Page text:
#5 Backpacking Through High Altitude Deserts Of Ladakh - Trek Upto Stok Kangri Peak Base Camp (16,200 feet)

its.parth.hey
Parth Upadhyay @its.parth.heyFebruary 2018 · 6 min read · #life

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Greetings Steemians! In my previous blog in this series, I mentioned about my daily schedule of high altitude training regime that I had been doing in Ladakh in order to prepare for a solo attempt on Stok Kangri Peak (20,080 feet). The time had come for me to leave, finally! There were a lot of things I had to take care of before I could actually leave though.

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In India, to climb any peak above 6000m, you need a permit from Indian Mountaineering Foundation. I went to their office in Leh City and initially they refused to give me a solo permit. Because of some irresponsible idiots who had ended up dead on the mountains in near past because of lack experience and preparation, the permit issuing procedure had become very strict for solo climbers. I was able to convince them somehow by showing my credentials and training regime. They issued me with a solo permit finally!

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As there won’t be any porters to carry my load, I had to pack as light as possible. I picked out some dehydrated rations which just need hot water to make it eatable, some dry fruits, energy bars and tea powder. Apart from food and clothing, I had technical equipment’s like ice axe, crampons, carabiners, a sling, gaiters, helmet etc. the bag was coming to a whopping 35 kg! It was going to be a crazy task to haul the load up the mountain especially in extreme altitudes.

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It was 15th of July; I left early in the morning for Stok Village, the road head from where the trek begins. It is 30 minutes from Leh city and you can see the Stok Kangri peak throughout the journey. I could be standing on top of it in a few days. Such an inspiring sight to witness before the trek begins!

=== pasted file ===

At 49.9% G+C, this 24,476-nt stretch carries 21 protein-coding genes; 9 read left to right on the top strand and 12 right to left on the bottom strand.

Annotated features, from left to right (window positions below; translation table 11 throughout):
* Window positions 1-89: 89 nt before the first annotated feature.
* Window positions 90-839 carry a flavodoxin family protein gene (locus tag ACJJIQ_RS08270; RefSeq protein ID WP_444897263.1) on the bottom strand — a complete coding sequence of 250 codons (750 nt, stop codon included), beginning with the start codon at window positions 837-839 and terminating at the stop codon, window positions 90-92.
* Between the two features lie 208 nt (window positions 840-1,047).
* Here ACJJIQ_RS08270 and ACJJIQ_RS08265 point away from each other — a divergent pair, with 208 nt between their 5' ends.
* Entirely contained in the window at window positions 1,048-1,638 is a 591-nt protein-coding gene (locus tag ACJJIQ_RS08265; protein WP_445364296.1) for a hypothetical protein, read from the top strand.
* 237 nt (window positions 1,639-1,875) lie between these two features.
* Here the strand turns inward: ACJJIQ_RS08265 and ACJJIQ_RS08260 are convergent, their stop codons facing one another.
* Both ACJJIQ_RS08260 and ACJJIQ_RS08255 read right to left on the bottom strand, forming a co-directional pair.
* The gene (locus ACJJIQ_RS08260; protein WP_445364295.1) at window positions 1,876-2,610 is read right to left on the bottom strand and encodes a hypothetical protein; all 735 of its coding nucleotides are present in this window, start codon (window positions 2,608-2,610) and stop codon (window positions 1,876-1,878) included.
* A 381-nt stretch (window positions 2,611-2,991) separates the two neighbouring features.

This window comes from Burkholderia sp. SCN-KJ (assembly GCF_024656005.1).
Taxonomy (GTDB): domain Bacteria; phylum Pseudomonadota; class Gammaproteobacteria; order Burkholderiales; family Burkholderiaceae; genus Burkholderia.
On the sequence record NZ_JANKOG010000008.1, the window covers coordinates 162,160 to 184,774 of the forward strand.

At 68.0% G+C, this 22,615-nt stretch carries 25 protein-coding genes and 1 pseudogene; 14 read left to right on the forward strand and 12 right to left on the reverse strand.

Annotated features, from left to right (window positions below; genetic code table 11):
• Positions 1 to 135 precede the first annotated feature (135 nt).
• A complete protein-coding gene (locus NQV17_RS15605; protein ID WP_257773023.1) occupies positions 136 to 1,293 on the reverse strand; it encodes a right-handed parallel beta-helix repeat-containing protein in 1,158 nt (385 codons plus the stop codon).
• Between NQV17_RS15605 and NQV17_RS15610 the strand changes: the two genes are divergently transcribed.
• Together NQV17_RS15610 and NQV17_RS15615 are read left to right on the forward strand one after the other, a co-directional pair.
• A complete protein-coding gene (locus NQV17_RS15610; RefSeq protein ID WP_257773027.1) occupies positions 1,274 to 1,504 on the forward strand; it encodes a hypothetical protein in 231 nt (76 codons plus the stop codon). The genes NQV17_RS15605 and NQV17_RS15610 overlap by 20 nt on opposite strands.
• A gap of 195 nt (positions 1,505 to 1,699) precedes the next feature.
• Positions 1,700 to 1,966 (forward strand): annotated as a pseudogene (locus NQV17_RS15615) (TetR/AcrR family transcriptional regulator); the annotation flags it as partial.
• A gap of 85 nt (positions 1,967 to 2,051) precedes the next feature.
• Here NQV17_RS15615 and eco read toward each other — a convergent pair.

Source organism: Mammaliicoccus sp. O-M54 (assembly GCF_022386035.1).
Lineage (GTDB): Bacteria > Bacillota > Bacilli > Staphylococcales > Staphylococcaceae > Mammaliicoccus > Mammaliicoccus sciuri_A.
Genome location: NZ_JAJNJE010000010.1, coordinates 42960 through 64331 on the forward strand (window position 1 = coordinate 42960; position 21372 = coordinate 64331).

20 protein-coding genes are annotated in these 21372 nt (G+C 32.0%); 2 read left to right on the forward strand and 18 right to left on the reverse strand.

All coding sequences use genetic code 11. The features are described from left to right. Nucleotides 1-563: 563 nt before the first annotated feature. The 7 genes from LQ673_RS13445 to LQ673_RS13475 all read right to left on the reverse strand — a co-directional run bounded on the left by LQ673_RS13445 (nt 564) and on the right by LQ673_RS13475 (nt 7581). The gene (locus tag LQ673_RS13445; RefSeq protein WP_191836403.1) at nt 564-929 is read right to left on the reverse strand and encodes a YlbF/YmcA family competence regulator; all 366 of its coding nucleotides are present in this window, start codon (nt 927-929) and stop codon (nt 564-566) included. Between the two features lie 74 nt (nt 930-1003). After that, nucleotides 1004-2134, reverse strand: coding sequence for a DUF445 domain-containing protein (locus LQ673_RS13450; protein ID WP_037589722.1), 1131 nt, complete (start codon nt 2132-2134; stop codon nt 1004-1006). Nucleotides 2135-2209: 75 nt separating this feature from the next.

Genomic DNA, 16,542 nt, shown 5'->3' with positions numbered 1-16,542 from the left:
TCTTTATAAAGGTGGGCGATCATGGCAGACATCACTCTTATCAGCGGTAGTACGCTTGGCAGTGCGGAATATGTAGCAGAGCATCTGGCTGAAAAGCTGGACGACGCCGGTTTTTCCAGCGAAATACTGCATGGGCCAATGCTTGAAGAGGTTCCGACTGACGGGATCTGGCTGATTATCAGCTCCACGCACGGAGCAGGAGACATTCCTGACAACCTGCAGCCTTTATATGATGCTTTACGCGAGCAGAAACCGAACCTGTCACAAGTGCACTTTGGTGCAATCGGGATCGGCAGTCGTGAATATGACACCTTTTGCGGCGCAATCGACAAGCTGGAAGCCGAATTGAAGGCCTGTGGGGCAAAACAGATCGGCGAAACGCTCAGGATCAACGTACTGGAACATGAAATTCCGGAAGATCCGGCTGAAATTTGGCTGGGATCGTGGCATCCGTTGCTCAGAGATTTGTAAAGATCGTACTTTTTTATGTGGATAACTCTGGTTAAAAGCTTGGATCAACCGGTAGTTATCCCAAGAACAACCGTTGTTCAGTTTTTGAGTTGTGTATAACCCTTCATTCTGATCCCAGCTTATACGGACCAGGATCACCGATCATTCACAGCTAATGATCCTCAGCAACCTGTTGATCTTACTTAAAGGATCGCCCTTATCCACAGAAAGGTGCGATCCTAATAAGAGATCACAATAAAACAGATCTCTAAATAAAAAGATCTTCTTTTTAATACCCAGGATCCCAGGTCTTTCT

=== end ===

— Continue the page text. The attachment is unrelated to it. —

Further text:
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I began the trek with my companion, my heavy backpack. The destination for today was Mankarmo campsite (14,500 feet) which was 4 hours from Stok Village. The trek up to the base camp is quite easy and generally takes two days to reach. The entire trek up to base camp is alongside Stok River.

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The trail is very well defined. 30 minutes into the trek, you come across the first steep climb which is a small pass. Upon reaching the pass, you can see the trail far ahead until it turns into the valley.

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I had soft music on in my speakers. It is so much better to trek alone but again, one must know what they’re doing! The trail is a gentle uphill with quite a few places where you have to cross the river back and forth. Two hours into the trek, we come across Chang Ma campsite. Chang Ma means Land of trees and this is the only place in the route where you can find some trees, rest everything is dry and deserted. There was a big team at Chang ma camp heading up, a day behind me.

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Just ahead of Chang Ma, the trail climbs leftwards towards a pass which takes you into a valley with very different landscape features. Through many left and right into the valleys, you can see Mankarmo camp in the far distance. The mountains around here have crazy sharp features and different shades of colors. It is such a beautiful landscape to be surrounded with.